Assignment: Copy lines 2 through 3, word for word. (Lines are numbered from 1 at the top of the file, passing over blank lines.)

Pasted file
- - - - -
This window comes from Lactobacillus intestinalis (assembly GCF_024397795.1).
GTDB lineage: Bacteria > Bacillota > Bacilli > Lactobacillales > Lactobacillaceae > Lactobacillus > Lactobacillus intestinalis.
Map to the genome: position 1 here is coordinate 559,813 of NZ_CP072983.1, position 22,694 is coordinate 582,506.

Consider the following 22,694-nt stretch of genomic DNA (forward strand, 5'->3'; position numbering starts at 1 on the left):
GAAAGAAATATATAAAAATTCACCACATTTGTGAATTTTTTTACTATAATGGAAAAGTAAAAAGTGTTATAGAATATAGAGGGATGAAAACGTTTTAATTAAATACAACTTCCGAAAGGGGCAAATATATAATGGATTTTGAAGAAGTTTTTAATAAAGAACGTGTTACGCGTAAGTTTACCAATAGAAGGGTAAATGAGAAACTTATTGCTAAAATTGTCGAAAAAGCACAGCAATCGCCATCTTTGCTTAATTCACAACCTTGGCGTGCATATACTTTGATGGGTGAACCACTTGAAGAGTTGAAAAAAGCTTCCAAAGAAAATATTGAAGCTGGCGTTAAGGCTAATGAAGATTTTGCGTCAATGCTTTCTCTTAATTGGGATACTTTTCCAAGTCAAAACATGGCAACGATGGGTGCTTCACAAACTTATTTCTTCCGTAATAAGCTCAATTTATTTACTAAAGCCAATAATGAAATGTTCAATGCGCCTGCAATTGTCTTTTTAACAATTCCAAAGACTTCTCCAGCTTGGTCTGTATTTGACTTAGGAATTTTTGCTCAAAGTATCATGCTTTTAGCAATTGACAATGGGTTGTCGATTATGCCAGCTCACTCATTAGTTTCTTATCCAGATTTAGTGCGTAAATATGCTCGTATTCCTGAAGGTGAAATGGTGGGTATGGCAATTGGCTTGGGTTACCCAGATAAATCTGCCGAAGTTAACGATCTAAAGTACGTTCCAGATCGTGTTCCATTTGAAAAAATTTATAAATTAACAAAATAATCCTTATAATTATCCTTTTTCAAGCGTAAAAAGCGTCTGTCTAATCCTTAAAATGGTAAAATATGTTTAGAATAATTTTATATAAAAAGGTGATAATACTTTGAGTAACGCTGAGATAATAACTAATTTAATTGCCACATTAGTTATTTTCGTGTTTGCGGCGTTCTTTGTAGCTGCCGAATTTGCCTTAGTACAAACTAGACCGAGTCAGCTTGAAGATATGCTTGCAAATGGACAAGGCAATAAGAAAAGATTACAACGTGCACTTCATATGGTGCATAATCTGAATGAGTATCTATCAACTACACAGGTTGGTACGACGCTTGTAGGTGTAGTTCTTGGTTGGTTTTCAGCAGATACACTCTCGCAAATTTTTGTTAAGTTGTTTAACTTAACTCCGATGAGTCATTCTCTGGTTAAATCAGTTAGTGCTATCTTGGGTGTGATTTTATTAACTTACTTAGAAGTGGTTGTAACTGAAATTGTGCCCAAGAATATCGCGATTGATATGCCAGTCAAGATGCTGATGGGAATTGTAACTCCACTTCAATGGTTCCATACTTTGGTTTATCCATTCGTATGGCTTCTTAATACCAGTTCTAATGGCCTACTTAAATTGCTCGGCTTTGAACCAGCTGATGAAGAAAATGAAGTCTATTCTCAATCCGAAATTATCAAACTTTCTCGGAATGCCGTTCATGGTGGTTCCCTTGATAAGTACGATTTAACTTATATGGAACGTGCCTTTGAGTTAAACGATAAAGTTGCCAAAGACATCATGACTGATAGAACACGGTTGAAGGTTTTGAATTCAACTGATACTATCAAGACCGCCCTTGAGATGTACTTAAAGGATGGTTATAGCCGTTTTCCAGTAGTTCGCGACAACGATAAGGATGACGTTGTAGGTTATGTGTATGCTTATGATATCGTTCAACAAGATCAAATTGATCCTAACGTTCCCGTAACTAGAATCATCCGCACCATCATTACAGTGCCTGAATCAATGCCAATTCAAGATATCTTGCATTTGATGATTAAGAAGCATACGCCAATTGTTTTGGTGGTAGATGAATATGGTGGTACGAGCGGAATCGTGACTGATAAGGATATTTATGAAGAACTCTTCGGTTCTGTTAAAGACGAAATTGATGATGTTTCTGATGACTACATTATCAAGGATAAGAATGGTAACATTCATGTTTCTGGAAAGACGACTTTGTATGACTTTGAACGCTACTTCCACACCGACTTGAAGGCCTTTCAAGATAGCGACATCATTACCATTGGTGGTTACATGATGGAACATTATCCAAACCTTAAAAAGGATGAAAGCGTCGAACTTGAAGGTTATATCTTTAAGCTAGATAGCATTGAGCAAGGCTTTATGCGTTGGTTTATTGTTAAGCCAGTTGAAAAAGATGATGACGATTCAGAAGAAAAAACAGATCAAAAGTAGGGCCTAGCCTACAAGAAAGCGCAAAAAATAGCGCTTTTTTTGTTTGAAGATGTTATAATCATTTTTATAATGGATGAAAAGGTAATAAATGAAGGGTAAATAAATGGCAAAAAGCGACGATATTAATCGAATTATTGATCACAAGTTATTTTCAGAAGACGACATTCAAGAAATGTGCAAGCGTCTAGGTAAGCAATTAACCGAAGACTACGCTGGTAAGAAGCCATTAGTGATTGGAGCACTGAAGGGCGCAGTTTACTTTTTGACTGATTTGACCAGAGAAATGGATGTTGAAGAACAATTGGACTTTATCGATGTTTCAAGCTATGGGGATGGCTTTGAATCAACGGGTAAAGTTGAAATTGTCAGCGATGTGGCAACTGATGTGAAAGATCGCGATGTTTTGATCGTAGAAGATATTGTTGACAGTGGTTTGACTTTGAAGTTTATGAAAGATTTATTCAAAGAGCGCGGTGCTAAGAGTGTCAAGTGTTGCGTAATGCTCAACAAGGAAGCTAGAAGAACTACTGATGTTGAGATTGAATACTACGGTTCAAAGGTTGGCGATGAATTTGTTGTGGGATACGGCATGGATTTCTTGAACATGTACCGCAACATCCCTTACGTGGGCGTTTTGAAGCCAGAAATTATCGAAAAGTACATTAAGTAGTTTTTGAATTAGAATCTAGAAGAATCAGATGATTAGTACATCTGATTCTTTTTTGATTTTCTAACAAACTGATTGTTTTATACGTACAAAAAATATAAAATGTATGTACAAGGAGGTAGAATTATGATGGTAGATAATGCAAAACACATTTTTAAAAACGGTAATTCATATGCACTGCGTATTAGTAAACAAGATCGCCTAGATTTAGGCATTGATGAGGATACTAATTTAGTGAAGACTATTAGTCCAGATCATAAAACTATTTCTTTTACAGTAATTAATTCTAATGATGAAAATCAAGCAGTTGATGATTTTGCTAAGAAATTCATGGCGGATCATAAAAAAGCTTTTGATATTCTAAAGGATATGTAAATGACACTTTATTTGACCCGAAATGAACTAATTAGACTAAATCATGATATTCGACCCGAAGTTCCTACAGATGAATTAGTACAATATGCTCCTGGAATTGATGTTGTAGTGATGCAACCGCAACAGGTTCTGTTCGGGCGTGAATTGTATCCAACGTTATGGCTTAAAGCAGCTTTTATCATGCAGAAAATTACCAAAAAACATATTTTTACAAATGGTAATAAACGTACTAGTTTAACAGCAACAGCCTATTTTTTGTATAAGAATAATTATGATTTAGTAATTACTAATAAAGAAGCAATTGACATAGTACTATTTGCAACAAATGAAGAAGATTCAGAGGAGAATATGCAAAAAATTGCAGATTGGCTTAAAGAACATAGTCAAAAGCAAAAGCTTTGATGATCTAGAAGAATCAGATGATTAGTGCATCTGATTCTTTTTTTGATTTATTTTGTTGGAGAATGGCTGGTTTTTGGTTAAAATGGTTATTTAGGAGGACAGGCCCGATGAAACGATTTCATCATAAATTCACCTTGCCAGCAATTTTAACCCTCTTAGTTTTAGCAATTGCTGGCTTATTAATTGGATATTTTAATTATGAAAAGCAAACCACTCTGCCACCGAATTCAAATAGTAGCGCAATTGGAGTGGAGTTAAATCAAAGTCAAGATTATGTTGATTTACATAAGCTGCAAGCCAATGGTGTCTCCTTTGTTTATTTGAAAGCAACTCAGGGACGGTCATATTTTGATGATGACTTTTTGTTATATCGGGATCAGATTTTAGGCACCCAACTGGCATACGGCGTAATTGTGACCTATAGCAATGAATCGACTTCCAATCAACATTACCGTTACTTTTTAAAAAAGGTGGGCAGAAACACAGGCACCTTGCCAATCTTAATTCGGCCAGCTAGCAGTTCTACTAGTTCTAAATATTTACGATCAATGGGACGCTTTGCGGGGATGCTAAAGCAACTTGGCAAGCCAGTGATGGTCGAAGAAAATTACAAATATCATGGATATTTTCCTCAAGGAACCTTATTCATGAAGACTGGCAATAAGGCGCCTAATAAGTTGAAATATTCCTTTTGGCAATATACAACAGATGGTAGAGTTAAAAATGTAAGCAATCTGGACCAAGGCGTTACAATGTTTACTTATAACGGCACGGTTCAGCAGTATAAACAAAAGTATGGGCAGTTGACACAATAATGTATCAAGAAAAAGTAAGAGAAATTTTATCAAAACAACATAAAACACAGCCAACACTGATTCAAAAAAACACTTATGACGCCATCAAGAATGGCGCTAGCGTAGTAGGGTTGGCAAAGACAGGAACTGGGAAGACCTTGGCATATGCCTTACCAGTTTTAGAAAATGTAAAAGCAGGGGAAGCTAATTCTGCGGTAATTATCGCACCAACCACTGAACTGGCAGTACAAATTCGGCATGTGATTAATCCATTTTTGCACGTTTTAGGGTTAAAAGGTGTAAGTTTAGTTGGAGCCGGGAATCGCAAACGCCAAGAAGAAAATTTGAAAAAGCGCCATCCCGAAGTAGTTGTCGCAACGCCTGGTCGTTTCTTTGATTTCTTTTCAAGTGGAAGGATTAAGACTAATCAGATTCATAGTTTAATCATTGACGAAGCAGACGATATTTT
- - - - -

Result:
GTDB lineage: Bacteria > Bacillota > Bacilli > Lactobacillales > Lactobacillaceae > Lactobacillus > Lactobacillus intestinalis.
Map to the genome: position 1 here is coordinate 559,813 of NZ_CP072983.1, position 22,694 is coordinate 582,506.